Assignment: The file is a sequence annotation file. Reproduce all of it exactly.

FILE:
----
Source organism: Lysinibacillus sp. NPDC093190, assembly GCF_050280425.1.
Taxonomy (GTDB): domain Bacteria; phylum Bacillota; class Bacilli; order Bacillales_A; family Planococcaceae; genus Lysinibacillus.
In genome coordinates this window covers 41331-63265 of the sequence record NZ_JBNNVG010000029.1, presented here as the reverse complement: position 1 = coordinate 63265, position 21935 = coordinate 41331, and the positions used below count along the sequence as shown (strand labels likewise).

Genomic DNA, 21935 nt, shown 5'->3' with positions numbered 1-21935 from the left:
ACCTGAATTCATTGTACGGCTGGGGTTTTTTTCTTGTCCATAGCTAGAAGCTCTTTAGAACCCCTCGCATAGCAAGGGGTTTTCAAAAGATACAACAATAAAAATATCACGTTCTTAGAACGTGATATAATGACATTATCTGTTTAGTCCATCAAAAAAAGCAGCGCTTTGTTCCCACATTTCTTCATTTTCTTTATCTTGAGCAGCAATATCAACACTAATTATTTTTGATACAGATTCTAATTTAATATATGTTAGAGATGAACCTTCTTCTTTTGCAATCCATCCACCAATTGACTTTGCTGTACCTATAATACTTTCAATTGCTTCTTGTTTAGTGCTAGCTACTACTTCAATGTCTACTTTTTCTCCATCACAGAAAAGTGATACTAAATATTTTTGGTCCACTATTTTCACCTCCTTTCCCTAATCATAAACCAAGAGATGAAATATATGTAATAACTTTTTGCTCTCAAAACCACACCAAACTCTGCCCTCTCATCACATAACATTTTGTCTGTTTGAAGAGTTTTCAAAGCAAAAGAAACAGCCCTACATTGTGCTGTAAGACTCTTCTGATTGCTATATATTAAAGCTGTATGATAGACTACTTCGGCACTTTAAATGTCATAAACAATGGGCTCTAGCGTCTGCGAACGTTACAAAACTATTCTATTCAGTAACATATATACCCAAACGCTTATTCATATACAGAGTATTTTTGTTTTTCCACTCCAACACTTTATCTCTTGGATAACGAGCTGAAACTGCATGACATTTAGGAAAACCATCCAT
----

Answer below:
Source organism: Lysinibacillus sp. NPDC093190, assembly GCF_050280425.1.
Taxonomy (GTDB): domain Bacteria; phylum Bacillota; class Bacilli; order Bacillales_A; family Planococcaceae; genus Lysinibacillus.
In genome coordinates this window covers 41331-63265 of the sequence record NZ_JBNNVG010000029.1, presented here as the reverse complement: position 1 = coordinate 63265, position 21935 = coordinate 41331, and the positions used below count along the sequence as shown (strand labels likewise).

Genomic DNA, 21935 nt, shown 5'->3' with positions numbered 1-21935 from the left:
ACCTGAATTCATTGTACGGCTGGGGTTTTTTTCTTGTCCATAGCTAGAAGCTCTTTAGAACCCCTCGCATAGCAAGGGGTTTTCAAAAGATACAACAATAAAAATATCACGTTCTTAGAACGTGATATAATGACATTATCTGTTTAGTCCATCAAAAAAAGCAGCGCTTTGTTCCCACATTTCTTCATTTTCTTTATCTTGAGCAGCAATATCAACACTAATTATTTTTGATACAGATTCTAATTTAATATATGTTAGAGATGAACCTTCTTCTTTTGCAATCCATCCACCAATTGACTTTGCTGTACCTATAATACTTTCAATTGCTTCTTGTTTAGTGCTAGCTACTACTTCAATGTCTACTTTTTCTCCATCACAGAAAAGTGATACTAAATATTTTTGGTCCACTATTTTCACCTCCTTTCCCTAATCATAAACCAAGAGATGAAATATATGTAATAACTTTTTGCTCTCAAAACCACACCAAACTCTGCCCTCTCATCACATAACATTTTGTCTGTTTGAAGAGTTTTCAAAGCAAAAGAAACAGCCCTACATTGTGCTGTAAGACTCTTCTGATTGCTATATATTAAAGCTGTATGATAGACTACTTCGGCACTTTAAATGTCATAAACAATGGGCTCTAGCGTCTGCGAACGTTACAAAACTATTCTATTCAGTAACATATATACCCAAACGCTTATTCATATACAGAGTATTTTTGTTTTTCCACTCCAACACTTTATCTCTTGGATAACGAGCTGAAACTGCATGACATTTAGGAAAACCATCCAT